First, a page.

• arthur

    down with buttons!
    check with boxes!
    windows in drag?

  • shredwheat

    Clueless troll sounds a little upset. Perhaps you should take a look at what other file managers have been doing in recent years.

    This is an excellent feature, and one small step to help Nautilus catch up.

  • Aoirthoir An Broc

    You just hate the gnome community that is all. Look, if a programmer wants to make it harder for users for no good reason, who are you to tell them otherwise? Can you just leave well enough alone, even if the devs aren't? Mmmkay?

  • The average user (that I know) is completely overwhelmed by the entire window and resorts to clicking at random.

    The answer is to have some defined Personas so we don't argue about who is more average.

  • John

    Normally I would say that keyboard shortcuts are best, but using a File Manager is one of the few exceptions. When browsing my folders I am already using my mouse to browse folders, so to access the keyboard shortcut I have to move my hand from mouse, to keyboard, and back again.
    Using a word processor for example, is a perfect time for keyboard shortcuts. Not during file browsing.

    • michael

      Your logic is flawed, I think. By default, nautilus shows the breadcrumb view. Now navigate with your mouse. When exactly did you plan to enter something into the location entry bar, using only your mouse?

  • Brian Kennedy

    At first, I thought this was another mindless rant about the drive to mash all nautilus buttons in to a single toolbar, and that's all well and good, but this is actually a rather stupid idea of theirs, and thank you for writing about it.

    It makes no sense to have a potentially long row of buttons whose functionality is well enhanced by a single additional square button and to then remove that extra button while keeping the garbage its there to fix.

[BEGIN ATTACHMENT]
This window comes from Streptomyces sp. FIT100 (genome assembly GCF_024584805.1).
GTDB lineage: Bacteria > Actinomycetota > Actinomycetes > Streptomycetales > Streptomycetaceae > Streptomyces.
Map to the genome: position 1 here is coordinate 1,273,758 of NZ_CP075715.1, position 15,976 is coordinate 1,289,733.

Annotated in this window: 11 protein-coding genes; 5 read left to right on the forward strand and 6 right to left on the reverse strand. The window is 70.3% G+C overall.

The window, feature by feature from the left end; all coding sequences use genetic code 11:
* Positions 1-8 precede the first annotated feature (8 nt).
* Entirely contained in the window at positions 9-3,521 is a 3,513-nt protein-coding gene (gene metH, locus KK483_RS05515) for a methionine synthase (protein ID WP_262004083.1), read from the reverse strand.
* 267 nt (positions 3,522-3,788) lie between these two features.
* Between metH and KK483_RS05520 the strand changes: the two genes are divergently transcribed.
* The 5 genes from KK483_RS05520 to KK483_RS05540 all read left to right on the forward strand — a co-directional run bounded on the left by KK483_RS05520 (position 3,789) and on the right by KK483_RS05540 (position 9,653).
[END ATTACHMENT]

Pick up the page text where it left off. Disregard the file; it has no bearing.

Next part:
I actually like the button breadcrumbs because I have some deep folder trees of files at work, and I periodically use the textual navigation bar and it is not an important enough part of my life for me to seek out the hot-key for it. I think this dumb little button is the only justification for the button breadcrumbs because while useful, they're far from perfect themselves.

    • Read Write Web.

      That's our target audience.

  • John

    What would make sense would be for gnome to opt for an 'advanced' interface, and a 'simpleminded' interface. And them have a button to switch ….

    • They do. It's called KDE. It's got buttons and menus and settings galore. 😉

    • zarg

      Simple people do not like to be reminded that they are using 'simple' interfaces. Everyone wants feel like a hacker, they just want it with one button.

  • joe

    speak for yourself. I'm tired of displays with hundreds of random buttons cluttering up my visual space.

    you enjoy the carpel tunnel syndrome caused to relentless mouse use, fine; that doesn't make you right.

    make your own gnome — you could call it goneme.

  • Ctrl-L

    Keyboard shortcuts are more fun, anyway.